"David Caldwell, GM's corporate relations manager, said:" The meetings with employees covered regular business issues, as well as workplace behavior and culture issues. " "This included reaffirming the company's strong commitment to a safe, open and inclusive workplace with zero tolerance for intimidating or intolerant behavior."
"It was an opportunity to communicate that all incidents reports are taken seriously and fully investigated". Caldwell said. "Also, the leaders shared their belief in the workforce – that the bad actions of one or some do not represent the whole team or the surrounding community."
Plant shift supervisors Marcus Boyd and Derrick Brooks, who worked different ”
Boyd said that threats and racial slurs were a regular part of working life there.
Brooks said he found a noose hanging in the area where he worked. As the only black worker in that space on his shift, he believed it was meant to intimidate him.
Boyd quit his job at GM after alleging his life was threatened while working there. He said the guards had to watch him come in and out of the plant for his own protection. Boyd told CNN on Monday night he was glad Barra made the trip but said it should have happened before the situation has gone so far
"I commend GM leadership for coming to Toledo Powertrain today. The workers are worth it. are: Why did it go this far? Why did it take multiple incidents over years before it was addressed? " Boyd said. "Why did I have to leave my career because of [of] the racial hostility in the work environment? Why was it not taken seriously when these incidents were reported repeatedly and again? The diversity and inclusiveness should be more than a general statement."
Attorney Michelle Vocht, an attorney for more than a half-dozen clients who sued GM over racial discrimination and harassment, acknowledged the step GM was taking with the plant visit.
"It's about time the top of GM has started to recognize that there is a problem." Mary Barra's CEO makes an appearance a start, but GM needs to do much more than that, "Vocht said.
Vocht said she believes GM should have done more initially.
"They have supposedly had a zero tolerance policy when nooses were hung, they had zero tolerance when African-Americans were suffering in the Zero tolerance, "Vocht said.
The lawsuit filed by several current and former GM employees, detailed allegations of a workplace. where the black supervisors were denounced as "boy" and ignored by their subordinates, and where black employees were called "monkey" or told to "go back to Africa."
The lawsuit said the company allowed a "underlying atmosphere of violent racial hat and bullying."
After the story gained traction in social media, with many comments criticizing GM, the company released another statement.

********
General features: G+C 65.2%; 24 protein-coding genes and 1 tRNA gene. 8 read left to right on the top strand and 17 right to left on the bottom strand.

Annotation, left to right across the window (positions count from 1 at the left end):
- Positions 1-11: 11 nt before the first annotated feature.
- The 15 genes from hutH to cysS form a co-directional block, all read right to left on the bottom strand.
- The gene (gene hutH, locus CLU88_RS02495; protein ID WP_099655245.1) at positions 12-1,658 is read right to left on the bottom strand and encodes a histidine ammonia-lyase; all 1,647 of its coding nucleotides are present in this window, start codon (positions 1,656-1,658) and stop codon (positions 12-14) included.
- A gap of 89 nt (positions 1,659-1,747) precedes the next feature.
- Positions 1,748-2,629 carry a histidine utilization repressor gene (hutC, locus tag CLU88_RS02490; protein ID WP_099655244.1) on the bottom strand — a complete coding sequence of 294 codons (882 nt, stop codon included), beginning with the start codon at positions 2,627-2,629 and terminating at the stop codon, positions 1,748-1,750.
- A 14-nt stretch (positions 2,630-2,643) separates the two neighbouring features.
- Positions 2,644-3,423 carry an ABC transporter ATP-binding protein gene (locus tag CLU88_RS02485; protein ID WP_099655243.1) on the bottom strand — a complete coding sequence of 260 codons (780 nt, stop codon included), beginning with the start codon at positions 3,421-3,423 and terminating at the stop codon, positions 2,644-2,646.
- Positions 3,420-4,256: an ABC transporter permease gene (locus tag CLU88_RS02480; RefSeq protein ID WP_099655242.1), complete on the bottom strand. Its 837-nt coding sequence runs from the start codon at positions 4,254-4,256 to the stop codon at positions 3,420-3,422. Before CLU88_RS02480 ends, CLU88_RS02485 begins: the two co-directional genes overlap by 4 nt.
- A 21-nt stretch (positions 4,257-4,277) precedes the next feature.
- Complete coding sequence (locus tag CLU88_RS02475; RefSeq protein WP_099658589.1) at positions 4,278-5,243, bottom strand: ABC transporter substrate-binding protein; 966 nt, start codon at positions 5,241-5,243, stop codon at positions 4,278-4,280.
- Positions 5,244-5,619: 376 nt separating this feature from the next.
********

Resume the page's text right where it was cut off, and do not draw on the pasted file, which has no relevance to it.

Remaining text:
After the story gained traction in social media, with many comments criticizing GM, the company released another statement. "We are outraged that anyone would be subjected to racist behavior. We have zero tolerance for discrimination – this is not who we are. We are working to drive this out of our workplaces.
Other Toledo plant workers filed complaints with the Ohio Civil Rights Commission. The commission, which enforces state laws against discrimination, announced the findings of a nine-month investigation last March: GM did allow a racially hostile environment. GM appealed the decision, but it was upheld.
Darlene Sweeney-Newbern, the commission's director of regional operations, told CNN that racist behavior was so prevalent at Toledo's Powertrain, the GM plant, that she would rank it among the worst cases her team has seen. Sweeney-Newbern said in a statement after Barra's trip to the plant said that the commission found that it was "a big deal of the deal."
"More likely than not, General Motors management failed to act with adequate speed and seriousness when the reprehensible acts of discrimination took place in their Toledo plant."
"We hope that this increased emphasis on anti-discrimination from GM CEO will result in A more serious and deliberate effort to stamp out discrimination going forward, "she said.
General Motors is also offering a $ 25,000 reward for information about alleged nooses and "whites-only" signs at the plant and has said the company has continued to investigate the allegations.  In a letter to GM's vice president of North America manufacturing and labor relations, Toledo Mayor Wade Kapszukiewicz said he was pleased to know the actions being taken to address claims. These actions included an investigation into the situation, retraining of human resources professionals and employees on appropriate responses to discrimination allegations and a two-year workplace culture survey with follow-up action plan to respond to results.
He also said GM is taking a survey its workforce is to sort out the attitude and feelings of employees to determine if culture can be improved. The company is investing time and resources in improving the culture;